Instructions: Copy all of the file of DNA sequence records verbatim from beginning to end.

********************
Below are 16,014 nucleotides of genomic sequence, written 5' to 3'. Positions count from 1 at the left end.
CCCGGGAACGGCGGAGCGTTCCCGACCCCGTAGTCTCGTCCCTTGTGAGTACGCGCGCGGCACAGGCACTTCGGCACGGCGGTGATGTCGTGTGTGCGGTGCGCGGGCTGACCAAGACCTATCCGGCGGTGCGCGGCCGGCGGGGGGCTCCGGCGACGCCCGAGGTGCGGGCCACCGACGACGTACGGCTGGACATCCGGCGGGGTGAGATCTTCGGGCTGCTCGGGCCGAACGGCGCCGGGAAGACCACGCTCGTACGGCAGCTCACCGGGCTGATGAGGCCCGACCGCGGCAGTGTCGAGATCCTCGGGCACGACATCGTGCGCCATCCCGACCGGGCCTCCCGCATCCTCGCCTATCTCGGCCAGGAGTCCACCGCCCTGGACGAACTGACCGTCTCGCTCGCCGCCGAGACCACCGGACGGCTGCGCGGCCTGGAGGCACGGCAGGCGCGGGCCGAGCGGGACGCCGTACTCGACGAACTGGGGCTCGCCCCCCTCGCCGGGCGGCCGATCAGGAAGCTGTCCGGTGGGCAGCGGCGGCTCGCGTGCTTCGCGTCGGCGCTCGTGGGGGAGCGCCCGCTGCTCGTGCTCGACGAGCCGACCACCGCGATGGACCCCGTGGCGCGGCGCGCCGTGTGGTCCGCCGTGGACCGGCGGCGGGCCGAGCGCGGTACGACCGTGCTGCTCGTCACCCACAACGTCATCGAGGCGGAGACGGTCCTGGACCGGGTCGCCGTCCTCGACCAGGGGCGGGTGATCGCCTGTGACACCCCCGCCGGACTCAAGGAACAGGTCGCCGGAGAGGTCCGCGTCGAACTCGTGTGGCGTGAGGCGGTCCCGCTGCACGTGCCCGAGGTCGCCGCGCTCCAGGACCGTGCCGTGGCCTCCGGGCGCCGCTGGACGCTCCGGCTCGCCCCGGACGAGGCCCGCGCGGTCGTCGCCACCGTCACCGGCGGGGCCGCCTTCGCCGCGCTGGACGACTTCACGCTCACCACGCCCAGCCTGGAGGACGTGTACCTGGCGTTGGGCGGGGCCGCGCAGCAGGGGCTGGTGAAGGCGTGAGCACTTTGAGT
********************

Below are 16,014 nucleotides of genomic sequence, written 5' to 3'. Positions count from 1 at the left end.
CCCGGGAACGGCGGAGCGTTCCCGACCCCGTAGTCTCGTCCCTTGTGAGTACGCGCGCGGCACAGGCACTTCGGCACGGCGGTGATGTCGTGTGTGCGGTGCGCGGGCTGACCAAGACCTATCCGGCGGTGCGCGGCCGGCGGGGGGCTCCGGCGACGCCCGAGGTGCGGGCCACCGACGACGTACGGCTGGACATCCGGCGGGGTGAGATCTTCGGGCTGCTCGGGCCGAACGGCGCCGGGAAGACCACGCTCGTACGGCAGCTCACCGGGCTGATGAGGCCCGACCGCGGCAGTGTCGAGATCCTCGGGCACGACATCGTGCGCCATCCCGACCGGGCCTCCCGCATCCTCGCCTATCTCGGCCAGGAGTCCACCGCCCTGGACGAACTGACCGTCTCGCTCGCCGCCGAGACCACCGGACGGCTGCGCGGCCTGGAGGCACGGCAGGCGCGGGCCGAGCGGGACGCCGTACTCGACGAACTGGGGCTCGCCCCCCTCGCCGGGCGGCCGATCAGGAAGCTGTCCGGTGGGCAGCGGCGGCTCGCGTGCTTCGCGTCGGCGCTCGTGGGGGAGCGCCCGCTGCTCGTGCTCGACGAGCCGACCACCGCGATGGACCCCGTGGCGCGGCGCGCCGTGTGGTCCGCCGTGGACCGGCGGCGGGCCGAGCGCGGTACGACCGTGCTGCTCGTCACCCACAACGTCATCGAGGCGGAGACGGTCCTGGACCGGGTCGCCGTCCTCGACCAGGGGCGGGTGATCGCCTGTGACACCCCCGCCGGACTCAAGGAACAGGTCGCCGGAGAGGTCCGCGTCGAACTCGTGTGGCGTGAGGCGGTCCCGCTGCACGTGCCCGAGGTCGCCGCGCTCCAGGACCGTGCCGTGGCCTCCGGGCGCCGCTGGACGCTCCGGCTCGCCCCGGACGAGGCCCGCGCGGTCGTCGCCACCGTCACCGGCGGGGCCGCCTTCGCCGCGCTGGACGACTTCACGCTCACCACGCCCAGCCTGGAGGACGTGTACCTGGCGTTGGGCGGGGCCGCGCAGCAGGGGCTGGTGAAGGCGTGAGCACTTTGAGT